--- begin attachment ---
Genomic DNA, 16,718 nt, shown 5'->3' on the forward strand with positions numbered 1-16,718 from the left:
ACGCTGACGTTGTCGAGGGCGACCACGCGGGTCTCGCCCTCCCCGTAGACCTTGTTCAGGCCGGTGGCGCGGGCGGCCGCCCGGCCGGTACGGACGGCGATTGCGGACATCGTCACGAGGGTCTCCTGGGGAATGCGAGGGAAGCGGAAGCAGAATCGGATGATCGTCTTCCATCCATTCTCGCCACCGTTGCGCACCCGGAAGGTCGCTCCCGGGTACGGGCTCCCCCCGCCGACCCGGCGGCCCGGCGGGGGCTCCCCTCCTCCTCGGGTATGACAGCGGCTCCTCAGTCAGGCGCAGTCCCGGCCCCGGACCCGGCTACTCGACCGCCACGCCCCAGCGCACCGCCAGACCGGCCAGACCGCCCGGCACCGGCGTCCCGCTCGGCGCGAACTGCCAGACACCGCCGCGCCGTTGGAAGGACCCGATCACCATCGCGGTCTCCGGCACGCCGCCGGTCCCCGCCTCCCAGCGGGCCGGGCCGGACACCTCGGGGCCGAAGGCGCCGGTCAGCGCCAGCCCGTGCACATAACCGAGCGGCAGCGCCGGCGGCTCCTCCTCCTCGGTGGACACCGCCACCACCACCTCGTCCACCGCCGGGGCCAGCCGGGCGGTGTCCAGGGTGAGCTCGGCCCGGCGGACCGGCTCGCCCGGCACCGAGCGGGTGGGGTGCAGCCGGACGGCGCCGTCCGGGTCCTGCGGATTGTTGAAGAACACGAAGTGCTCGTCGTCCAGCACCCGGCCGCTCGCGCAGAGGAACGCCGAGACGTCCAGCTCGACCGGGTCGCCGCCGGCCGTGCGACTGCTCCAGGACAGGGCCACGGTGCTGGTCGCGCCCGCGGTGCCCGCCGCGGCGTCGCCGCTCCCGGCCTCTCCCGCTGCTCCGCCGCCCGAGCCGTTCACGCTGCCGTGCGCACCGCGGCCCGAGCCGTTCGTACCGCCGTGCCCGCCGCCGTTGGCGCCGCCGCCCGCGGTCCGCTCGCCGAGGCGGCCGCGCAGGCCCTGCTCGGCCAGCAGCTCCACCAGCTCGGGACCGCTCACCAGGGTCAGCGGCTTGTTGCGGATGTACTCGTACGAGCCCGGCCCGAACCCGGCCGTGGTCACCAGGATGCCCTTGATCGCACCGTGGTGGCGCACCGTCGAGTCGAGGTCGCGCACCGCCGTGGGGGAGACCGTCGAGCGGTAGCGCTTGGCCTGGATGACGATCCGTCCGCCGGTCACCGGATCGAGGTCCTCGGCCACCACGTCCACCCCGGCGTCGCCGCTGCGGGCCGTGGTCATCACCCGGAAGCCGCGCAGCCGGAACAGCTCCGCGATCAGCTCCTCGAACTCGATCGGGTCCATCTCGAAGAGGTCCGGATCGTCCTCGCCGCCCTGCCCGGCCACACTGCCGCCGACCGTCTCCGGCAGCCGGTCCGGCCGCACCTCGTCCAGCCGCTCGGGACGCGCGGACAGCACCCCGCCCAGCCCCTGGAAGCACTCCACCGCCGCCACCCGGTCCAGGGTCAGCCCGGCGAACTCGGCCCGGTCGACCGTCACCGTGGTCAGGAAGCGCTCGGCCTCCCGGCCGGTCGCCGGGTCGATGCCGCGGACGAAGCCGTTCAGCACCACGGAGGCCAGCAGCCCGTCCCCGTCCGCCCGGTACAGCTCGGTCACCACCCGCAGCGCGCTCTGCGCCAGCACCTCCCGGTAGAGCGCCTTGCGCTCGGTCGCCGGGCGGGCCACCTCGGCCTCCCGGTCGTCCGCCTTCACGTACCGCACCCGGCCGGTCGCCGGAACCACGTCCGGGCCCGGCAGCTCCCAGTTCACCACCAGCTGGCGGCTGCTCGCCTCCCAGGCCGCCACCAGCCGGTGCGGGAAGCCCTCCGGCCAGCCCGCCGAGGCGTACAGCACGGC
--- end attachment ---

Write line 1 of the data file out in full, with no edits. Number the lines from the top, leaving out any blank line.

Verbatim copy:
Genomic DNA, 16,718 nt, shown 5'->3' on the forward strand with positions numbered 1-16,718 from the left: